introduces something other than the basic 32 pieces and a board.

Well, it is a similar situation in some ways, yet is qualitatively
different.  For example, the cube could be a button, an empty herb jar, a
piece of cardboard, a book, anything handy, as it is just a physical
representation of a Boolean variable.  Distinguishing pieces on the board
with a marker would need suitable markers, which might cause problems in
finding something suitable or in using them with a travelling chess set.

It would, I feel, be quite in order to have more than one item off the
board, so that there were more than one Boolean variable associated with
the game.  Maybe 'small valued integer' could also be an off the board
type of item.  That is part of the fun of the design process.  However, my
own view is that there should be nothing added on the board.

> Only the voting will tell if this places the rule beyond the pale.

Well, it won't.  If proposal 3 is not accepted, then that could be for
various possible reasons, one of which might be a feeling that the idea of
having the cube is 'beyond the pale'.  Any such non-acceptance might be
only that some other rule is regarded as more important within the
constraints of having two new rules.


I find a certain amusement in the possibility that an industrial
psychologist might be quite fascinated by this discussion of the rules
within a committee structure!  Does if often (always?) happen with
committees? :-)

Glenn Overby II wrote on 2002-11-24 UTC
Luotuoqi is intended to be playable with an ordinary board and pieces.  I
don't see a big deal with entries that differentiate one
rook/knight/bishop from the other.  It will be up to the polling to see if
others have issues.

A similar situation applies with rules like proposal 3, The Cube.  It
introduces something other than the basic 32 pieces and a board.  Only the
voting will tell if this places the rule beyond the pale.

William Overington wrote on 2002-11-20 UTCExcellent ★★★★★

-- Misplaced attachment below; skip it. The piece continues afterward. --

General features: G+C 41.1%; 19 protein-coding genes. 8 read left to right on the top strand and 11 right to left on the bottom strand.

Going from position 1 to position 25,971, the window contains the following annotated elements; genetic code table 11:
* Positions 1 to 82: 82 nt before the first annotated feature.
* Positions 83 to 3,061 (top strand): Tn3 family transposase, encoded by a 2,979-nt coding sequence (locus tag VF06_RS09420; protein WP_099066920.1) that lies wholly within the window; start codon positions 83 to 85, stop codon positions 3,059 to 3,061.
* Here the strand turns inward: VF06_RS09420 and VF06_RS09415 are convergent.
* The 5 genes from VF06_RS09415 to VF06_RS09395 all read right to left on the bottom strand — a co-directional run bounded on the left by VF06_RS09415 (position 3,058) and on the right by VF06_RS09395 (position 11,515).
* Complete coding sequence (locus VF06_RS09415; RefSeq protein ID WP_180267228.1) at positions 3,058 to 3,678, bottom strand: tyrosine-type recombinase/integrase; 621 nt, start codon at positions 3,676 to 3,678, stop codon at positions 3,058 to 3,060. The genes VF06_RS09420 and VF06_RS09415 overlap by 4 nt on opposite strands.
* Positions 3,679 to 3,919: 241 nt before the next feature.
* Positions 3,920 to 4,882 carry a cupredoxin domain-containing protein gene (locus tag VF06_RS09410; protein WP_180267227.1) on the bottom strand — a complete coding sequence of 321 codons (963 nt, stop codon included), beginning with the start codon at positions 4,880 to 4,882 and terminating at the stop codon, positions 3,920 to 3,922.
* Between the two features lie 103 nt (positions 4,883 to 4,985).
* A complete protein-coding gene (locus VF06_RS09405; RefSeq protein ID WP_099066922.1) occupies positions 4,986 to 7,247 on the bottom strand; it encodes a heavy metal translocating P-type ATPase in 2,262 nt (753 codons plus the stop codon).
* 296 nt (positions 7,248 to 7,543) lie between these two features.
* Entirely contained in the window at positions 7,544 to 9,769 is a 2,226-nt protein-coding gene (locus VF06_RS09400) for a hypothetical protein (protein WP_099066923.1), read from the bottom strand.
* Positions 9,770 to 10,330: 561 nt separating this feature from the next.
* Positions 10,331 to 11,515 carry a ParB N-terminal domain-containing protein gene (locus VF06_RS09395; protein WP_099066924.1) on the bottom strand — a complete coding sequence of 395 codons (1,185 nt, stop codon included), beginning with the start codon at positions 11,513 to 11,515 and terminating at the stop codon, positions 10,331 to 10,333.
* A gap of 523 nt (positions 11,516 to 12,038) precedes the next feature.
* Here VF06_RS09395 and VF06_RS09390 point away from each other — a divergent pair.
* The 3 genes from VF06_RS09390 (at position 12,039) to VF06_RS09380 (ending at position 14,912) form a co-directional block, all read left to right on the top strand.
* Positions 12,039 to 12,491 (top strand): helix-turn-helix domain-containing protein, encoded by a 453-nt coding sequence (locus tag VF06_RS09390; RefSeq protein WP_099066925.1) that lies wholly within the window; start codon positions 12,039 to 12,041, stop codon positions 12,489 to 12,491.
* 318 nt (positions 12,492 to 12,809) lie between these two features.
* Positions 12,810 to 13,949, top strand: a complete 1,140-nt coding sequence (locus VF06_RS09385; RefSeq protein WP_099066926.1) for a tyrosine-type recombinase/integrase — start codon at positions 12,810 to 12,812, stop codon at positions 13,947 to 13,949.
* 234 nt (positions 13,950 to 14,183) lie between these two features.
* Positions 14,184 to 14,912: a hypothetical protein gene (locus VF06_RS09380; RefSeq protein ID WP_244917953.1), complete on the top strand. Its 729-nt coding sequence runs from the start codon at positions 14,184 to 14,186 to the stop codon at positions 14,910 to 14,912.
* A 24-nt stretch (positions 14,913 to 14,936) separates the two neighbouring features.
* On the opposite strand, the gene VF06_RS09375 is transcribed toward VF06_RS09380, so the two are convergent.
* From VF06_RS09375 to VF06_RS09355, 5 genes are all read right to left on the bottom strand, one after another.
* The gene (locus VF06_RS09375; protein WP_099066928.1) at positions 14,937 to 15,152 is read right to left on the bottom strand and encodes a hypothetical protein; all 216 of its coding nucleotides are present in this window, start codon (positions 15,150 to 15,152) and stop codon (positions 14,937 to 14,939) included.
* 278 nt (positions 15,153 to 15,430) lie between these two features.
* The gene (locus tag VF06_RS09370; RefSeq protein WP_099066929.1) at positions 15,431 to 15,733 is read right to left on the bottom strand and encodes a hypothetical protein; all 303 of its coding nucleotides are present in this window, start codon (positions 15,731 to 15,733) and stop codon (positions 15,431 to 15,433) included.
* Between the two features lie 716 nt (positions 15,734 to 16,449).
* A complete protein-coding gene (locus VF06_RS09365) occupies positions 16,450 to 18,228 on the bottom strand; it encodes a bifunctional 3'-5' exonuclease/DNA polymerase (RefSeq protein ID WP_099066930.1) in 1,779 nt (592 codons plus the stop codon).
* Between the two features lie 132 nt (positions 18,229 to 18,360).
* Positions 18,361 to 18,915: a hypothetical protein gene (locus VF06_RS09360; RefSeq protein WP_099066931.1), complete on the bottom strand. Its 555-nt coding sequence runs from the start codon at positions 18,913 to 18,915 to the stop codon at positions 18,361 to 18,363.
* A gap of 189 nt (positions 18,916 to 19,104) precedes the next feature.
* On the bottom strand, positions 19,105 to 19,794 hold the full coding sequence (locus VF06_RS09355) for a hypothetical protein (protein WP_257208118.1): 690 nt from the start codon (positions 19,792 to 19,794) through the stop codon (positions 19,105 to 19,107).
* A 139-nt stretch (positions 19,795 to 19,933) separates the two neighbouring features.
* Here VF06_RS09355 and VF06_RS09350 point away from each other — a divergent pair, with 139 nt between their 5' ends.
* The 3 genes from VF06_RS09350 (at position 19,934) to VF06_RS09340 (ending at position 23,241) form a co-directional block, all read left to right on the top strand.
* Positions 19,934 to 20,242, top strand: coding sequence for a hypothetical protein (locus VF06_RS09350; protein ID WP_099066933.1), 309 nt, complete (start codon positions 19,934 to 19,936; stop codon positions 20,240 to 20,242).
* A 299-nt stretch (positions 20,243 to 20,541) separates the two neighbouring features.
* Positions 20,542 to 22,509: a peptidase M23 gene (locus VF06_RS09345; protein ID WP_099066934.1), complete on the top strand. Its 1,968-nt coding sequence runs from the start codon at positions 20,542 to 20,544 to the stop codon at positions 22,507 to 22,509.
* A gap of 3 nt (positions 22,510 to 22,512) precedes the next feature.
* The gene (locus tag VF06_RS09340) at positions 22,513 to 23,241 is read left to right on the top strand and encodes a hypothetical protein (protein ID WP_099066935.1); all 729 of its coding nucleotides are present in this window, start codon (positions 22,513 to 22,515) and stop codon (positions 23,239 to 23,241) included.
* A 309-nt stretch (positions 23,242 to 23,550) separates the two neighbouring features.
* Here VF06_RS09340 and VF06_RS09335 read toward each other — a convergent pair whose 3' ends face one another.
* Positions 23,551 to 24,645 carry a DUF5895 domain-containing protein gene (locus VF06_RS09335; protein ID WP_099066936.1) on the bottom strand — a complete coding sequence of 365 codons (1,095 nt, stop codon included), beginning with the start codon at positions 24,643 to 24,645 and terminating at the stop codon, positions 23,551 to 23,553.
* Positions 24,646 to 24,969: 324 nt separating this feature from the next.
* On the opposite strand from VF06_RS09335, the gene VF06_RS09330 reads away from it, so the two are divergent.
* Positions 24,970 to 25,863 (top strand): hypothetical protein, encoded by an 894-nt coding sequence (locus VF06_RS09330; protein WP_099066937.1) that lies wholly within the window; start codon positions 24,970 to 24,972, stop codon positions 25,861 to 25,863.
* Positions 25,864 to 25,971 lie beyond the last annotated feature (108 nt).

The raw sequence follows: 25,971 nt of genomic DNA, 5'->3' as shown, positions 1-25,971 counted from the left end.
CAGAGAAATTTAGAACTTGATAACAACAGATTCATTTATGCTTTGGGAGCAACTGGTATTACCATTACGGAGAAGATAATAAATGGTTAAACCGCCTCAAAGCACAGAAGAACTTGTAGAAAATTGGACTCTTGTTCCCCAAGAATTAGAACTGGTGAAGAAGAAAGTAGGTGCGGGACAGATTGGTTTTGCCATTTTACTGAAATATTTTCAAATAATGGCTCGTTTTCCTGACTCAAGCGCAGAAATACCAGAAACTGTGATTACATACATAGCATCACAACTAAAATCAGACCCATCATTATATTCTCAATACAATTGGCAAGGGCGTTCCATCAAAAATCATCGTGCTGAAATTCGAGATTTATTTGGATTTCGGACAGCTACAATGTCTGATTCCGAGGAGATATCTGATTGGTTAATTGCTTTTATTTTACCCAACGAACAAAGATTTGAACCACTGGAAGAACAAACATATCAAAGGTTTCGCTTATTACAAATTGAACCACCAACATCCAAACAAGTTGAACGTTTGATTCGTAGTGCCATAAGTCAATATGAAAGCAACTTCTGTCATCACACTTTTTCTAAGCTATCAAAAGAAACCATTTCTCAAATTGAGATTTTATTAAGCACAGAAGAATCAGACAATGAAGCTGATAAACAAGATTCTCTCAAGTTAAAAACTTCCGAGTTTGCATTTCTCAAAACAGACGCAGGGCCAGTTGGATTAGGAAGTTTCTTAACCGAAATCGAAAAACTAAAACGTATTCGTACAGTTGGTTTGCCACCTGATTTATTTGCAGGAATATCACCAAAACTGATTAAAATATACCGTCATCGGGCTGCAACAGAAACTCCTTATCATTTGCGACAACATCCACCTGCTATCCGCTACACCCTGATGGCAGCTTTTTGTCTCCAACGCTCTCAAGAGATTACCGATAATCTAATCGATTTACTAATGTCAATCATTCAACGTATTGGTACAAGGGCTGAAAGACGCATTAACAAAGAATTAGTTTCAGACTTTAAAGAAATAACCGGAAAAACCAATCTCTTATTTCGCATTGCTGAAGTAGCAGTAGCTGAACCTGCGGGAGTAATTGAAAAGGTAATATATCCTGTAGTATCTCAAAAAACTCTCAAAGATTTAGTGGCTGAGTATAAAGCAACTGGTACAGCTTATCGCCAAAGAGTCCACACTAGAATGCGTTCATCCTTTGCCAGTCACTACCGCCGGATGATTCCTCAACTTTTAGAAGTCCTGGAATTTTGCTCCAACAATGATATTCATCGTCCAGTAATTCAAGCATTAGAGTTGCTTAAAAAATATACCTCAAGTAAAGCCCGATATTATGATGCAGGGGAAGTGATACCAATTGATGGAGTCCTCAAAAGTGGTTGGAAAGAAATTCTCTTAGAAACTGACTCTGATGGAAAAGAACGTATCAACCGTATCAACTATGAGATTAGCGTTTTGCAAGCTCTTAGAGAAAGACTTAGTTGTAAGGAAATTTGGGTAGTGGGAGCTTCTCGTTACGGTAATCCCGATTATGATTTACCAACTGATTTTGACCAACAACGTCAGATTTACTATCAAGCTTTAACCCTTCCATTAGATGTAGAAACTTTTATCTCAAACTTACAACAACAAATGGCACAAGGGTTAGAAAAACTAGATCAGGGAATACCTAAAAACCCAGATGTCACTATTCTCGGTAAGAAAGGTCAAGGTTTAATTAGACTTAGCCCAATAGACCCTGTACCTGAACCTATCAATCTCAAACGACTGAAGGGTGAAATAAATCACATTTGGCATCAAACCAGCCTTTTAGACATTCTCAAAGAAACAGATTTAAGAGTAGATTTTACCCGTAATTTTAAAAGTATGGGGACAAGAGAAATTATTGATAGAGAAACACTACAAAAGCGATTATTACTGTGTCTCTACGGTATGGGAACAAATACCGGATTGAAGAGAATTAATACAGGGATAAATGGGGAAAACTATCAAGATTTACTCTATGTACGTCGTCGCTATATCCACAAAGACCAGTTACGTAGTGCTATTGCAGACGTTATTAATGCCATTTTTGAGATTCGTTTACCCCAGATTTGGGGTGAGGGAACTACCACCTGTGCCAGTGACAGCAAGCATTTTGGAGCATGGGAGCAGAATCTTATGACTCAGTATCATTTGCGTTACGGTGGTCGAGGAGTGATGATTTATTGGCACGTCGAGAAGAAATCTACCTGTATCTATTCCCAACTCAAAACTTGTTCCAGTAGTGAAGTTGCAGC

Thank you for clarifying the rules.

This, however, leads to another matter.

> A suggestion to replace a type of piece with two pieces (like the
Immobilizer replacing one rook and the Coordinator the other rook in
Ultima) may be made.

I was thinking in terms of colourbound replacements, this seems to go much

I think that my question really hinges on whether it is expected that
Camel Chess will be playable with a conventional set of ordinary chess
pieces, just by applying different meanings to the pieces of wood or
plastic and having different rules for how they interact.  It would seem
that inverting one of the two rooks could be used to make two types of
pieces, yet this would not work for bishops and knights.

So, is it part of the design rules that Camel Chess will be playable with
a conventional set of ordinary chess pieces please?

Glenn Overby II wrote on 2002-11-19 UTC
The way I'll organize the polling...

On January 1, I'll mail to each entrant the list in one of the categories,
determined at random.  Each entrant has till the end of the month to
return a list of votes *in order of preference* in that category, voting
for as many or as few as desired.  At the end of the month, or when all
eligible entrants have voted, a Condorcet preferential voting method will
be used to pick a winner, which is then posted to the main page.

Entries close for a category when voting starts.  (In the case of the
first rules vote, they re-open after the ballot because there's still one
more rule to pick.)

If you have entered in any category, you may vote in every category, at
the proper time.

On February 1, the process repeats, for a different category.  Rules will
be voted on twice, each piece-type only once, during the first seven
months.  After seven votes, we have a variant.